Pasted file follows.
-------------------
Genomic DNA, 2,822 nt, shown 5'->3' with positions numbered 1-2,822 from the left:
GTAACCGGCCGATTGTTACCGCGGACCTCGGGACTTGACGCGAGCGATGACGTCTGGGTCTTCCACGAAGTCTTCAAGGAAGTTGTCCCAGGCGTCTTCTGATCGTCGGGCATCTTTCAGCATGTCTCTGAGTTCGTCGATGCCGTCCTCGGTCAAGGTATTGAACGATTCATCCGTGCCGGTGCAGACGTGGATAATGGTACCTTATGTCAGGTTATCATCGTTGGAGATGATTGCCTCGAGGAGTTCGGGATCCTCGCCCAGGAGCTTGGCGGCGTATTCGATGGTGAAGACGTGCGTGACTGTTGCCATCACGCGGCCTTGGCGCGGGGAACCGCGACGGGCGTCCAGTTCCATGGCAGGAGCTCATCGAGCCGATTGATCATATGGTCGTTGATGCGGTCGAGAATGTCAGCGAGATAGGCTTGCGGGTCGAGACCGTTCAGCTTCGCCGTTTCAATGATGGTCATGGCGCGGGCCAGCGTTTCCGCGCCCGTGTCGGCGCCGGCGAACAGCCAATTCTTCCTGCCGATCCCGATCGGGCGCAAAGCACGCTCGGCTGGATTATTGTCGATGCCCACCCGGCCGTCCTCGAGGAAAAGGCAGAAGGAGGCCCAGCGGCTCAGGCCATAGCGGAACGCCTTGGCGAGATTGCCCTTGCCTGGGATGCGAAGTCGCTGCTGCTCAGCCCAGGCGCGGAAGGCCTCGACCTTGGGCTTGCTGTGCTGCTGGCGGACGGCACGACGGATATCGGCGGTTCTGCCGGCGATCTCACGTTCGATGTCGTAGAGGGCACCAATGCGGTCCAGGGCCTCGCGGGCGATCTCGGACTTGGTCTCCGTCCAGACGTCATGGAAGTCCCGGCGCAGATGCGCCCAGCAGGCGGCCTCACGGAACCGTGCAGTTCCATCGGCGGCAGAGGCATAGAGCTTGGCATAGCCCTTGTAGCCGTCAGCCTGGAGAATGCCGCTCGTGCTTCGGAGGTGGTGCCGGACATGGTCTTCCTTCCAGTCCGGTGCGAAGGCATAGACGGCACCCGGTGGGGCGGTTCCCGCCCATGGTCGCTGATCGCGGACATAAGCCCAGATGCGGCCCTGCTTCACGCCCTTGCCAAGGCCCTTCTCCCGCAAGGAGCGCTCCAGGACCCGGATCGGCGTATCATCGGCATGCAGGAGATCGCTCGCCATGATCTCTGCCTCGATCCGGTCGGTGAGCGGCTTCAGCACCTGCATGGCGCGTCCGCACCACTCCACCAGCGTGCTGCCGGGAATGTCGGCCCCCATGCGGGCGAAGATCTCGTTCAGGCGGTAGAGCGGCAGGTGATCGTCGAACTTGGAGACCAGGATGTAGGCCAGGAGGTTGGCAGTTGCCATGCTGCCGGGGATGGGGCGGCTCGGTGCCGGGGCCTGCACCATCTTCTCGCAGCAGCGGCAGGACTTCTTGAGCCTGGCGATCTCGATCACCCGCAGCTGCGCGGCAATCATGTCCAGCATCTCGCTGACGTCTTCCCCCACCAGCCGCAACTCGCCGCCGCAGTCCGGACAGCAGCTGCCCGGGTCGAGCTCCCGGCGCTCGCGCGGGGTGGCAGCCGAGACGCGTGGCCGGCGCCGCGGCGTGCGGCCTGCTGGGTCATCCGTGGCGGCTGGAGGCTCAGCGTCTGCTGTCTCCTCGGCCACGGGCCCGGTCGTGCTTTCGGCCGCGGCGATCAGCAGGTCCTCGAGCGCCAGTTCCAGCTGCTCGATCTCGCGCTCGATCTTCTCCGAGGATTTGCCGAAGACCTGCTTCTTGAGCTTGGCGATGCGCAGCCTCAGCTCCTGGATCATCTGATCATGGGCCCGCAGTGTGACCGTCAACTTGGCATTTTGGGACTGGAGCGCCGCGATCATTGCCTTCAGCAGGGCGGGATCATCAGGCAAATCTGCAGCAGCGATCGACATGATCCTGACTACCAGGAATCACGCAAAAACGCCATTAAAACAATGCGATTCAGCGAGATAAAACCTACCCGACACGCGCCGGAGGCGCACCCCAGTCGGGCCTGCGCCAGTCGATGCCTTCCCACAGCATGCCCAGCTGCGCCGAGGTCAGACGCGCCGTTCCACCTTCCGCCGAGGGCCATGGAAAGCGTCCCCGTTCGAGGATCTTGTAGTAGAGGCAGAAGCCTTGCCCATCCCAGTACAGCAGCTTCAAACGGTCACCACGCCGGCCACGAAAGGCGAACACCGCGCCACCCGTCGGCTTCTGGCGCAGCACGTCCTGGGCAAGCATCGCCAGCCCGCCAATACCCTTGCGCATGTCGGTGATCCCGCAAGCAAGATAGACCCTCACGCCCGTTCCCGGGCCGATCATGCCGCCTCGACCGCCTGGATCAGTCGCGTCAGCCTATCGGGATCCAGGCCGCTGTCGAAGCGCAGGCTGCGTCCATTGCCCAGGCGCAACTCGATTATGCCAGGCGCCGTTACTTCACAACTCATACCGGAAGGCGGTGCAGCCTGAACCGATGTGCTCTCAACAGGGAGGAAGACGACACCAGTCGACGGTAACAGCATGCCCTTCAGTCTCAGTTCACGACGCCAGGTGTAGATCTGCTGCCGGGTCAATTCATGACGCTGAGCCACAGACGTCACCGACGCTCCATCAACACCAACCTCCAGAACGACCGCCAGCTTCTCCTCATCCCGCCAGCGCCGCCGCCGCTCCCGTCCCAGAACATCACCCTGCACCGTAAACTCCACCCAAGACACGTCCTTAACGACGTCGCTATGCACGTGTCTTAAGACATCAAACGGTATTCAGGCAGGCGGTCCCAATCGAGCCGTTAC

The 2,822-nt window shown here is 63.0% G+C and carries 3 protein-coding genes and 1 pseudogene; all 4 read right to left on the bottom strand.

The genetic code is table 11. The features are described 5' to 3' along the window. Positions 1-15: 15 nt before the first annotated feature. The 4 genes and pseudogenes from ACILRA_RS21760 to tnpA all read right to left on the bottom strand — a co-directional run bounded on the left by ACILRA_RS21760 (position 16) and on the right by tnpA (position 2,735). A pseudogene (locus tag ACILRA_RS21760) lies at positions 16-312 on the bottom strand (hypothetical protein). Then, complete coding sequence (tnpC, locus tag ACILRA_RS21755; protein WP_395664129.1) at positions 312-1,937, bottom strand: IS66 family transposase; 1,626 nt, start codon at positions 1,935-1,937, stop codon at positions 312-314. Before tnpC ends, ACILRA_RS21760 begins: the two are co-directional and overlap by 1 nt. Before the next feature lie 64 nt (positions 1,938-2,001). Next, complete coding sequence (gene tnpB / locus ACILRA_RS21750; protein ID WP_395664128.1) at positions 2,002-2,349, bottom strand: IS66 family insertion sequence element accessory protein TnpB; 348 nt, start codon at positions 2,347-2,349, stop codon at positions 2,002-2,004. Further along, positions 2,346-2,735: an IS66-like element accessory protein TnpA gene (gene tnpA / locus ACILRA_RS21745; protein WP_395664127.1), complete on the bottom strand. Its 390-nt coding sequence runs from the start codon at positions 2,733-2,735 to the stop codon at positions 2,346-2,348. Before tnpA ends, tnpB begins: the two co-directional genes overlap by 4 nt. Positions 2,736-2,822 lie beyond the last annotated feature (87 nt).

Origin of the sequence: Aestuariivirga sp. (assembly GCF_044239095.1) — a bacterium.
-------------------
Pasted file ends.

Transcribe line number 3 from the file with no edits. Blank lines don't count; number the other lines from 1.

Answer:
The 2,822-nt window shown here is 63.0% G+C and carries 3 protein-coding genes and 1 pseudogene; all 4 read right to left on the bottom strand.